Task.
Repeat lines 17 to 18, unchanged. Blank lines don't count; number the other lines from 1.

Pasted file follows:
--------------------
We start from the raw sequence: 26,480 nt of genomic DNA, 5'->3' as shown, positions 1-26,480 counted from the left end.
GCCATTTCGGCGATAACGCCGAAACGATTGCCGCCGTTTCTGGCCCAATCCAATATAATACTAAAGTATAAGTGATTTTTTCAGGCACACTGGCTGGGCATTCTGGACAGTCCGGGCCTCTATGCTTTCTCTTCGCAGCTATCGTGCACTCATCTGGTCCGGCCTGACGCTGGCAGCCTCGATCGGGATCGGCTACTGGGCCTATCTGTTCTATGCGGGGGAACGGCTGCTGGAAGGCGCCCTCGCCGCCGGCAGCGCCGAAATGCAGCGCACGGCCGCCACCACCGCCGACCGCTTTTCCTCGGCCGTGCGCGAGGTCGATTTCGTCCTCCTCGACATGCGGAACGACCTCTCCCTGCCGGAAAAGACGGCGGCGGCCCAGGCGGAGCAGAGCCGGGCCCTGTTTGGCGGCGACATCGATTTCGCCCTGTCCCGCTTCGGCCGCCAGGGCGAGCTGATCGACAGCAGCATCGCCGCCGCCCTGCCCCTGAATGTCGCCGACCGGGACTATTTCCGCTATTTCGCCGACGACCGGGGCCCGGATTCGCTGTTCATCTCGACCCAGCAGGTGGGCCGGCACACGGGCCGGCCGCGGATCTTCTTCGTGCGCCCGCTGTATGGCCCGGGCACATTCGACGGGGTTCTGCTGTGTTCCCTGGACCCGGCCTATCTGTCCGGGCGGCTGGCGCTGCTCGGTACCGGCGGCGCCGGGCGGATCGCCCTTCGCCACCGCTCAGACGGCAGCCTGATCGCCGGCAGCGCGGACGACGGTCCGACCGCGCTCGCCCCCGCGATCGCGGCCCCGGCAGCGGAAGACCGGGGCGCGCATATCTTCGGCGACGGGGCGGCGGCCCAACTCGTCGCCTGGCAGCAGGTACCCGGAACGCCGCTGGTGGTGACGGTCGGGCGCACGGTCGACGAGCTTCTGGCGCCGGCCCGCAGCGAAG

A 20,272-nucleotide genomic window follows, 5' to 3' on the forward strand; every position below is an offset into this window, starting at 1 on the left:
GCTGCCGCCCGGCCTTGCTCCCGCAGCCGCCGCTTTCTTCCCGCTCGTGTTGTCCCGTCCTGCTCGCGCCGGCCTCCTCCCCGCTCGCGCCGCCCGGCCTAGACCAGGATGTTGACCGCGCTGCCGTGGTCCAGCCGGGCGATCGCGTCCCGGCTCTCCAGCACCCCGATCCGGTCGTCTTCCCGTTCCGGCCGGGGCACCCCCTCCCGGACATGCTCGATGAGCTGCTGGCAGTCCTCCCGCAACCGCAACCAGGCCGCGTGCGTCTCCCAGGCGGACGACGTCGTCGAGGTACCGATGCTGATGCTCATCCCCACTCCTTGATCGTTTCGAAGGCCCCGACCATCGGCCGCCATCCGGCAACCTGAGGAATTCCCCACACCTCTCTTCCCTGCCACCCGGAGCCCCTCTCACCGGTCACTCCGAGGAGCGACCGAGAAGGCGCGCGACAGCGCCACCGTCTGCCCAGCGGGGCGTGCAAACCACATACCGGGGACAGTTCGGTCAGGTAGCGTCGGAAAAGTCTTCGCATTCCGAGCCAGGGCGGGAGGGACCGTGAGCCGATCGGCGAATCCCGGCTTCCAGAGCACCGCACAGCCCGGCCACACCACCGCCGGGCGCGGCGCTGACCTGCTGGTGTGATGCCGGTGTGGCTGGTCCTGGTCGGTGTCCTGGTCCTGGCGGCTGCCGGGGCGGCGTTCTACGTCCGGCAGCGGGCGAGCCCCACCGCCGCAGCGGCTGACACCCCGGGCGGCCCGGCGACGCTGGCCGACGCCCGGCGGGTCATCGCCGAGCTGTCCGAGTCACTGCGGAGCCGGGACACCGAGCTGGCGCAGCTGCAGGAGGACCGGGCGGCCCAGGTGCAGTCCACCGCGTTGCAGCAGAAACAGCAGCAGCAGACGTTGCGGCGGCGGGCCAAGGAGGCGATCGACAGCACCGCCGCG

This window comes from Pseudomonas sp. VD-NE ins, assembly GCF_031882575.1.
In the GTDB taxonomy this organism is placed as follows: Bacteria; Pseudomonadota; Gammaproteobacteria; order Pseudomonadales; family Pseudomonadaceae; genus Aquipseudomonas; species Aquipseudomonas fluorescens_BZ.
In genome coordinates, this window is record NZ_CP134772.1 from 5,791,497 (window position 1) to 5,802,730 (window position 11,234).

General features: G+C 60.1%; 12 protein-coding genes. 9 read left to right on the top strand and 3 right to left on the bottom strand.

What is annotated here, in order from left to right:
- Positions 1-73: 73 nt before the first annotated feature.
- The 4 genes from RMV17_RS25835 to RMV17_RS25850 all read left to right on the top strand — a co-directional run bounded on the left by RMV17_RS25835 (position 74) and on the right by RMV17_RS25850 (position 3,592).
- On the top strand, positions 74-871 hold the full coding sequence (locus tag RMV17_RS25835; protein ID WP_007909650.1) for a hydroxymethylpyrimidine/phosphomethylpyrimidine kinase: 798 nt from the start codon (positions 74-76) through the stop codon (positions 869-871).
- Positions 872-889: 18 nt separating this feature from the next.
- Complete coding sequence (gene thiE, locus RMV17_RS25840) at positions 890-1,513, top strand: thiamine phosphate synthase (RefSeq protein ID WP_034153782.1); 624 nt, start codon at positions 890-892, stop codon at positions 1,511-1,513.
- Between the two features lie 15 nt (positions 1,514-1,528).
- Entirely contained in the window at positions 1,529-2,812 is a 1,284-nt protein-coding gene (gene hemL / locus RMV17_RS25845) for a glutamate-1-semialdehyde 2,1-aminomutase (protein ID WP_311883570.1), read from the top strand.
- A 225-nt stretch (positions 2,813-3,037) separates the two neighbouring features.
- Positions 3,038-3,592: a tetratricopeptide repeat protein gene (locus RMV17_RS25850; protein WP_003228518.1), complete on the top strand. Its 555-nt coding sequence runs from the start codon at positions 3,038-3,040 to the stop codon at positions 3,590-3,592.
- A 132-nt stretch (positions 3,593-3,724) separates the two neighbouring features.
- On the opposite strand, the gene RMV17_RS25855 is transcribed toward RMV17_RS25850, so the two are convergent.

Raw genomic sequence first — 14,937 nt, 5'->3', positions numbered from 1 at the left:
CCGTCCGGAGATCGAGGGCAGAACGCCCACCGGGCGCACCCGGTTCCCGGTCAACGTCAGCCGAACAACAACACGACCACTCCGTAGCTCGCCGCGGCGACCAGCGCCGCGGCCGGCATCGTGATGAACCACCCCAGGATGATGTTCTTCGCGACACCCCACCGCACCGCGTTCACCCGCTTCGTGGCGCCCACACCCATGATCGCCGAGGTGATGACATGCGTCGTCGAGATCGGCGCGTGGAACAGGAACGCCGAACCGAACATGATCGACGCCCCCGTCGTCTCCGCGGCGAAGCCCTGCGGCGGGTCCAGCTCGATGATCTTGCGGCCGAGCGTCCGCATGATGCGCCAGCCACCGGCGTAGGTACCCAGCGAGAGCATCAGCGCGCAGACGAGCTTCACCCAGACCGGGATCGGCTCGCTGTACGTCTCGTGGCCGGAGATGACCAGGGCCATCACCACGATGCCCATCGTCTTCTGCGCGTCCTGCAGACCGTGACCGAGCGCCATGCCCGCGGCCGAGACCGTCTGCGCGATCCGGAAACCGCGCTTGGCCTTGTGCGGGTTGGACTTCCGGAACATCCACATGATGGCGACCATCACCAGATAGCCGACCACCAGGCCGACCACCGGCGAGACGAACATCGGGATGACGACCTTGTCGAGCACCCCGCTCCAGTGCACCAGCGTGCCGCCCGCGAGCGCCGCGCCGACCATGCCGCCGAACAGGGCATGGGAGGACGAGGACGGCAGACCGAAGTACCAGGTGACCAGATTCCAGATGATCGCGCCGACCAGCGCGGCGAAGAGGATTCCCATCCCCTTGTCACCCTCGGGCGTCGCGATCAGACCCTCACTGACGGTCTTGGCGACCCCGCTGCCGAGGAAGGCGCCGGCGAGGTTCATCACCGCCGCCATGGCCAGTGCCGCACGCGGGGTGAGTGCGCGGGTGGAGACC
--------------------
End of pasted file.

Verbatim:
- A 225-nt stretch (positions 2,813-3,037) separates the two neighbouring features.
- Positions 3,038-3,592: a tetratricopeptide repeat protein gene (locus RMV17_RS25850; protein WP_003228518.1), complete on the top strand. Its 555-nt coding sequence runs from the start codon at positions 3,038-3,040 to the stop codon at positions 3,590-3,592.